Hans-Jurgen Kuhl started painting when he was 10. He loved gazing at the artwork in Cologne's Ludwig Museum. As a young adult, he discovered silk-screening and soon made something of a name for himself producing Andy Warhol imitations.
Years later, frustrated by his meager living as an artist, he decided to imitate a more difficult but more immediately rewarding piece of art: the U.S. Treasury's $100 bill. Kuhl still considered it art, though the authorities used a different word when he manufactured hundreds of thousands of maybe the best counterfeit C-notes ever.
Microsoft announced yesterday that it was jumping into the tablet market with "Surface." That foray has been hotly anticipated and analysts believe with sales of PCs falling, it's an important move for the company known more for its software than its hardware.
Now that the tech writers have had a chance to get their hands on the device, we've rounded up a few of their first impressions:
Originally published on Tue October 16, 2012 1:29 pm
Actor Billy Bob Thornton shared a few stories of his own with NPR from his new memoir The Billy Bob Tapes: A Cave Full of Ghosts, a colorful collection of tales about life and growing up. Listen here as the actor chats with NPR's On Point host Tom Ashbrook. Before he left NPR West, Thornton showed a little love for NPR.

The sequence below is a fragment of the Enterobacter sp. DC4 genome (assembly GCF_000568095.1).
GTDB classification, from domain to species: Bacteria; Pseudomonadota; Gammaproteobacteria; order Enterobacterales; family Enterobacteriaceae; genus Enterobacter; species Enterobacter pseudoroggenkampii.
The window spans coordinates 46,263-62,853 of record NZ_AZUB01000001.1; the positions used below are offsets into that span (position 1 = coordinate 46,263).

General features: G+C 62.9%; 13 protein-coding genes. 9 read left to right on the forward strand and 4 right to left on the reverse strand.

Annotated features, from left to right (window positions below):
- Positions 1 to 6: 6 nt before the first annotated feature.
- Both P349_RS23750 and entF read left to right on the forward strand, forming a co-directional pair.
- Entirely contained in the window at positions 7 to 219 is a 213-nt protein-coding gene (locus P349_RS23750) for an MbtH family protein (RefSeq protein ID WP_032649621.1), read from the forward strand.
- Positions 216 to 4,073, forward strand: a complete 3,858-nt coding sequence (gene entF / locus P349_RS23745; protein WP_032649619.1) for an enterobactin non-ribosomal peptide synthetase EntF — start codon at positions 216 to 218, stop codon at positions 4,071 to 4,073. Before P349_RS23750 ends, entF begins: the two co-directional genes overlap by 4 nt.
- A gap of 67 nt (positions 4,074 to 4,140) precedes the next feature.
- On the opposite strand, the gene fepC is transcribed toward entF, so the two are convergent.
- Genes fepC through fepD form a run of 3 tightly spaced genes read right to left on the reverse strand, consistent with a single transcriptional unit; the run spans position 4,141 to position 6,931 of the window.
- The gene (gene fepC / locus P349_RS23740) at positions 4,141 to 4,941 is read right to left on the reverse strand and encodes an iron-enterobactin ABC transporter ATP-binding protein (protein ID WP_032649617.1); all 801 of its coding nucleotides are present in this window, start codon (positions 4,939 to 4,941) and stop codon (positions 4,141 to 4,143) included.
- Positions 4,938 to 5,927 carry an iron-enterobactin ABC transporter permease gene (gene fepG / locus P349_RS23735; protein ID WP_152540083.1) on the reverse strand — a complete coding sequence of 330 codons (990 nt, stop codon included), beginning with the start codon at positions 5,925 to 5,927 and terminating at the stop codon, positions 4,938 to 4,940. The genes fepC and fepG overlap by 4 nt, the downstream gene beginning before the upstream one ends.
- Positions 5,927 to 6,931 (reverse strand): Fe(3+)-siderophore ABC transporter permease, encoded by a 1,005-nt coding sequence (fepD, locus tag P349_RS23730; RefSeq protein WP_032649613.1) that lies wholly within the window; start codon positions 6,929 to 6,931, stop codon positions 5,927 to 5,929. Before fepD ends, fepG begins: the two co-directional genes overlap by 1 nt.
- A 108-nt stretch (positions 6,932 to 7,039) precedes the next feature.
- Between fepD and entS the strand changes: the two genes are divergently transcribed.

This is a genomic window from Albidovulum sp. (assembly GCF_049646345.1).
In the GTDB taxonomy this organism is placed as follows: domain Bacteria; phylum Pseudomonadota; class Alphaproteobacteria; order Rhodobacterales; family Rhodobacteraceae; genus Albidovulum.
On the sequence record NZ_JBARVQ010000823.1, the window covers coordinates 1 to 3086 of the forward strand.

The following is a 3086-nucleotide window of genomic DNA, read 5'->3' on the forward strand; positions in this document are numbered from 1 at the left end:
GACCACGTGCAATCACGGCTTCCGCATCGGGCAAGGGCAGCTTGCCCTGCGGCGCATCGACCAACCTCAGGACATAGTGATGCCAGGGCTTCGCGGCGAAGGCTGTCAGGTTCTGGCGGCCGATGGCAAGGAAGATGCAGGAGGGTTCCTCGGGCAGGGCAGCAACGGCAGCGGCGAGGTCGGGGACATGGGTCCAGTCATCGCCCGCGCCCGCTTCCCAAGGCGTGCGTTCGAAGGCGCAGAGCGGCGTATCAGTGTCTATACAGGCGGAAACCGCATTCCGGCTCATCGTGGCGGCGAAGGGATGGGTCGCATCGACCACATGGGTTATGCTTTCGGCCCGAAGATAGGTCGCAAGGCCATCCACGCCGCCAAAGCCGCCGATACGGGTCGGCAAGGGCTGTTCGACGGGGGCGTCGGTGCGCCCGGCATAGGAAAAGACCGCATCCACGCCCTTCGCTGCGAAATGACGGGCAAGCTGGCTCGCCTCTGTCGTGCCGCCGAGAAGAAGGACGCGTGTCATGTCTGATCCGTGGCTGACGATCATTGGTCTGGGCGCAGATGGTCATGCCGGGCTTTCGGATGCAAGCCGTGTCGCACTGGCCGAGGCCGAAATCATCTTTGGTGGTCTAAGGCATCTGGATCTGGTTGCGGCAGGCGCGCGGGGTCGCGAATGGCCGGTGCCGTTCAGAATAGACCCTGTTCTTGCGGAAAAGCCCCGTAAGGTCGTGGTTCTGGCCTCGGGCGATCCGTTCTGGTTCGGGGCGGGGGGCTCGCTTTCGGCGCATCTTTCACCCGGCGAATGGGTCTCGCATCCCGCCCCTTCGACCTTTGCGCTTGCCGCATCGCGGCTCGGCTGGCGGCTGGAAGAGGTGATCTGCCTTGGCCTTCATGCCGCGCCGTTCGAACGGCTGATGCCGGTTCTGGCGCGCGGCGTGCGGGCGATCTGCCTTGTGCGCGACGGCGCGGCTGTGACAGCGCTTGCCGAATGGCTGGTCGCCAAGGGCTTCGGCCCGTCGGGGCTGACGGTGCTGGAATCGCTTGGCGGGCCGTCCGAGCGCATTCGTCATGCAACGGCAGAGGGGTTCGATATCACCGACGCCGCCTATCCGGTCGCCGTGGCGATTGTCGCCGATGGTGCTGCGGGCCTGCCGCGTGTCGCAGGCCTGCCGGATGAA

President Obama addresses a joint session of Congress while delivering his State of the Union speech in 2011. During his first two years in office, Obama used big Democratic majorities in Congress to muscle through major legislation, but since the 2010 midterm elections, he's increasingly been stymied by a wall of GOP opposition.
Credit Pete Souza / White House
President Obama meets with members of Congress in the Cabinet Room of the White House in 2010.
Credit Pete Souza / The White House
President Obama meets with congressional leaders in the Cabinet Room of the White House to discuss the debt limit and deficit reduction in July 2011.
From now until November, President Obama and GOP presidential candidate Mitt Romney will emphasize their differences. But the two men's lives actually coincide in a striking number of ways. That includes struggling with their respective legislatures. Earlier, NPR's David Welna explored Romney's time as governor of Massachusetts. In this installment of "Parallel Lives," a look at Obama and Congress.
Niouseline St. Jean, originally from Turks and Caicos Islands who lives in the U.S. illegally, reacts as she talks to the media about the new immigration ruling for students at the Miami Dade Community College in Miami last Friday.
I'm Michel Martin and this is TELL ME MORE from NPR News. They say it takes a village to raise a child, but maybe you just need a few moms and dads in your corner. Every week, we check in with a diverse group of parents for their common sense and savvy parenting advice.